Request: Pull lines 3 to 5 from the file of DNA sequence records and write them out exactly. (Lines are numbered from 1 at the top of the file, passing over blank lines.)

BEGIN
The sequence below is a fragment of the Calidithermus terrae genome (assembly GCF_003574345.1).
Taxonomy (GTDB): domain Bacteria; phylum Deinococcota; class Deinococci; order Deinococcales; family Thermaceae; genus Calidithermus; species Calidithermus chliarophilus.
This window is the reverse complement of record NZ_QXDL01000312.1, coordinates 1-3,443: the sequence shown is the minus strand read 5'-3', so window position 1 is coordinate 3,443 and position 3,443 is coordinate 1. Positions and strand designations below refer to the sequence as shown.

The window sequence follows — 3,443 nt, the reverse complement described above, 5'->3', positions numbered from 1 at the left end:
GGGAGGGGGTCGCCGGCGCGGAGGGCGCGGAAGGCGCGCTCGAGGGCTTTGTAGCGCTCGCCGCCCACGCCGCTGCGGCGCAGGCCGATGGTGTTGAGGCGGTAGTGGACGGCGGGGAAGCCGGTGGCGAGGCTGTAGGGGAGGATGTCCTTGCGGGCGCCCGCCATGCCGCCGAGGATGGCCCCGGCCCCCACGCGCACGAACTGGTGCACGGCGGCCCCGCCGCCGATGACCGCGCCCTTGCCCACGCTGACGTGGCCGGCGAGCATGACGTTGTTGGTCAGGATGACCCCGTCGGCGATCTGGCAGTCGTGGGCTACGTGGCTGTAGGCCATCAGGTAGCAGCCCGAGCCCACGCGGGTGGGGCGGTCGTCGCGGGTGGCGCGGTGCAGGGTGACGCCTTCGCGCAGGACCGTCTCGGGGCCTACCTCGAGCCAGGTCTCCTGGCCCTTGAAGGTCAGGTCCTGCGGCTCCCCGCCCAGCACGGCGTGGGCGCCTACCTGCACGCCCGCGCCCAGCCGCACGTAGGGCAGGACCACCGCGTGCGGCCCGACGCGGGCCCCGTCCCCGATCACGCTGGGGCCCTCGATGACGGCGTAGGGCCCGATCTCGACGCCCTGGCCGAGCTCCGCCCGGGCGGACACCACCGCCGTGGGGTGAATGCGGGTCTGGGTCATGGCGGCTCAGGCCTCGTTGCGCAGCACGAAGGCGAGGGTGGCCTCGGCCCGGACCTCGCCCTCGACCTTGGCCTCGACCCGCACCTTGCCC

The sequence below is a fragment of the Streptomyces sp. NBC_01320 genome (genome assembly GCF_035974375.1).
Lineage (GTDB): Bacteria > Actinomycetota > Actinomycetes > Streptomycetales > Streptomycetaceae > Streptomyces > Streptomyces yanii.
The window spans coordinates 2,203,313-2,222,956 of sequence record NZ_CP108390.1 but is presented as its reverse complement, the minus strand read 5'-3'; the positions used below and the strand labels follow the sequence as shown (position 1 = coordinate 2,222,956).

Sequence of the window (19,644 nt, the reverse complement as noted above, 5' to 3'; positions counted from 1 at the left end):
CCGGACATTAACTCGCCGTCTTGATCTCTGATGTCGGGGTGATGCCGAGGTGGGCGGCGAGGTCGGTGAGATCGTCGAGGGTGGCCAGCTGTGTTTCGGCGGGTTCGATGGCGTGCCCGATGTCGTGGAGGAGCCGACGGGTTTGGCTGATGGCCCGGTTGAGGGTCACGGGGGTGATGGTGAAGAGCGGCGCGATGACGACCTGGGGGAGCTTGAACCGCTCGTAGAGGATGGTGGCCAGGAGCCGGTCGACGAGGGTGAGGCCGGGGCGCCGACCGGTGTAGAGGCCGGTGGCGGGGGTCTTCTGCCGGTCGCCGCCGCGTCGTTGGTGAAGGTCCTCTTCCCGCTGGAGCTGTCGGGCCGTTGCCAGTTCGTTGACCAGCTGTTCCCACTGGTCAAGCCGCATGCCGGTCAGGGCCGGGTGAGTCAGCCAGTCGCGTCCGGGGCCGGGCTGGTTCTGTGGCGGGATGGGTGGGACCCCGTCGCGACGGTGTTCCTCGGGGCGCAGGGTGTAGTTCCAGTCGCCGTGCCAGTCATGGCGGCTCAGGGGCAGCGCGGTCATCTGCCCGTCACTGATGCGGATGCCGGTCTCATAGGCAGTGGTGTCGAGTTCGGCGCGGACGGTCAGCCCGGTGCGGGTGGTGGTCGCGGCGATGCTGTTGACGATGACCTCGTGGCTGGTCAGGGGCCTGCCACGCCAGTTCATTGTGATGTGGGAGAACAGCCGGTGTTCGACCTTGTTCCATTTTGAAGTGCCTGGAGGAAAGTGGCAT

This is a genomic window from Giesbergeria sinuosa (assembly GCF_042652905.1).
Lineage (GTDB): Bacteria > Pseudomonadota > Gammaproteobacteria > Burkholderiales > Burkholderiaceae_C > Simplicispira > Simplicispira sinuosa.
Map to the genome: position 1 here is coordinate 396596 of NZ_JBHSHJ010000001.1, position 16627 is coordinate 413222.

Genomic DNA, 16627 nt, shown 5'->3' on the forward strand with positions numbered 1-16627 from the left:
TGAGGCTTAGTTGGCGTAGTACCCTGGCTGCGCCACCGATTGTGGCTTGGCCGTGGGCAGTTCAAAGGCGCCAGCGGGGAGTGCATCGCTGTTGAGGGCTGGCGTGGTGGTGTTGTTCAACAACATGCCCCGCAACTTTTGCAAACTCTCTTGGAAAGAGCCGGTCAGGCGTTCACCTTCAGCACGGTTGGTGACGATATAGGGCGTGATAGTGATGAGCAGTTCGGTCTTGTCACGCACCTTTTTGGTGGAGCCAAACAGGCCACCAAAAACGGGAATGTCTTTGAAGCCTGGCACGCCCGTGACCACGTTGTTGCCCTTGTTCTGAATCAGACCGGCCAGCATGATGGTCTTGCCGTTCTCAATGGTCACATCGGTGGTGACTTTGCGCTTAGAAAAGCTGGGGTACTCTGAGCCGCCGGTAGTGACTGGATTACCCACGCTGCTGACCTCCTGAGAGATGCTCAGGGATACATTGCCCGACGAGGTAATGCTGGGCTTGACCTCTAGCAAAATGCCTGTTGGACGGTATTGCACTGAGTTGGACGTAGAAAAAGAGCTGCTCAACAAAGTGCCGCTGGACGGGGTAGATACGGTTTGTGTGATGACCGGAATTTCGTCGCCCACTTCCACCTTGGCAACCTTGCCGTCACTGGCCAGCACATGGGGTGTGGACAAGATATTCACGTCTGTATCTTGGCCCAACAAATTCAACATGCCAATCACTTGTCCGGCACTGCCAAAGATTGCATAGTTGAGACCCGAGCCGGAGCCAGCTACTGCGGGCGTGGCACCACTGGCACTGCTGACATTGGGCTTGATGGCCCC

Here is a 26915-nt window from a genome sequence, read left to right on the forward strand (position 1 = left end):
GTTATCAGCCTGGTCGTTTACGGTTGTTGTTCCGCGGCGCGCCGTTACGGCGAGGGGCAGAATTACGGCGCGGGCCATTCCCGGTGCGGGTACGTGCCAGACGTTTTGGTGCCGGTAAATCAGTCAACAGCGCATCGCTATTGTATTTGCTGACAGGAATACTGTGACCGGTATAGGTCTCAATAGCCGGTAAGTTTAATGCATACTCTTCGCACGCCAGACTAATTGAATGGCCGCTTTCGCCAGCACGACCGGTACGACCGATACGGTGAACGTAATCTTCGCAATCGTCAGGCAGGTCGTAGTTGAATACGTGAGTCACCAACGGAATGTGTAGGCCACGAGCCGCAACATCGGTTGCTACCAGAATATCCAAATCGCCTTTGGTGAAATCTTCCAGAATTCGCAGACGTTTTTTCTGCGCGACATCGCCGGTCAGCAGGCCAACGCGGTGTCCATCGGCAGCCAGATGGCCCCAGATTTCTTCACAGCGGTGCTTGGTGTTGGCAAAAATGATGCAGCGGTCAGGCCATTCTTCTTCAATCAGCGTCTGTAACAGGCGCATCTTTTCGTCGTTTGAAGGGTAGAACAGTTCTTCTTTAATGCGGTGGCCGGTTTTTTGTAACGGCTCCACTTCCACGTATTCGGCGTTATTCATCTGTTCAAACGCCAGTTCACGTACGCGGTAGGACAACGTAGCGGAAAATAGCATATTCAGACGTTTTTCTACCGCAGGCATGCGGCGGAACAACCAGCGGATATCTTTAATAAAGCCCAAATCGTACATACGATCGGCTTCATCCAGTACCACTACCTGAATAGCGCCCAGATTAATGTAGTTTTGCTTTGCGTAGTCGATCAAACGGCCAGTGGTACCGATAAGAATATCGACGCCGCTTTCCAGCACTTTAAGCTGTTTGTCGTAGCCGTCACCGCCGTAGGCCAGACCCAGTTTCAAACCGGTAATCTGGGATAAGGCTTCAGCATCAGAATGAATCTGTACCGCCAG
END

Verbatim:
This window is the reverse complement of record NZ_QXDL01000312.1, coordinates 1-3,443: the sequence shown is the minus strand read 5'-3', so window position 1 is coordinate 3,443 and position 3,443 is coordinate 1. Positions and strand designations below refer to the sequence as shown.

The window sequence follows — 3,443 nt, the reverse complement described above, 5'->3', positions numbered from 1 at the left end:
GGGAGGGGGTCGCCGGCGCGGAGGGCGCGGAAGGCGCGCTCGAGGGCTTTGTAGCGCTCGCCGCCCACGCCGCTGCGGCGCAGGCCGATGGTGTTGAGGCGGTAGTGGACGGCGGGGAAGCCGGTGGCGAGGCTGTAGGGGAGGATGTCCTTGCGGGCGCCCGCCATGCCGCCGAGGATGGCCCCGGCCCCCACGCGCACGAACTGGTGCACGGCGGCCCCGCCGCCGATGACCGCGCCCTTGCCCACGCTGACGTGGCCGGCGAGCATGACGTTGTTGGTCAGGATGACCCCGTCGGCGATCTGGCAGTCGTGGGCTACGTGGCTGTAGGCCATCAGGTAGCAGCCCGAGCCCACGCGGGTGGGGCGGTCGTCGCGGGTGGCGCGGTGCAGGGTGACGCCTTCGCGCAGGACCGTCTCGGGGCCTACCTCGAGCCAGGTCTCCTGGCCCTTGAAGGTCAGGTCCTGCGGCTCCCCGCCCAGCACGGCGTGGGCGCCTACCTGCACGCCCGCGCCCAGCCGCACGTAGGGCAGGACCACCGCGTGCGGCCCGACGCGGGCCCCGTCCCCGATCACGCTGGGGCCCTCGATGACGGCGTAGGGCCCGATCTCGACGCCCTGGCCGAGCTCCGCCCGGGCGGACACCACCGCCGTGGGGTGAATGCGGGTCTGGGTCATGGCGGCTCAGGCCTCGTTGCGCAGCACGAAGGCGAGGGTGGCCTCGGCCCGGACCTCGCCCTCGACCTTGGCCTCGACCCGCACCTTGCCC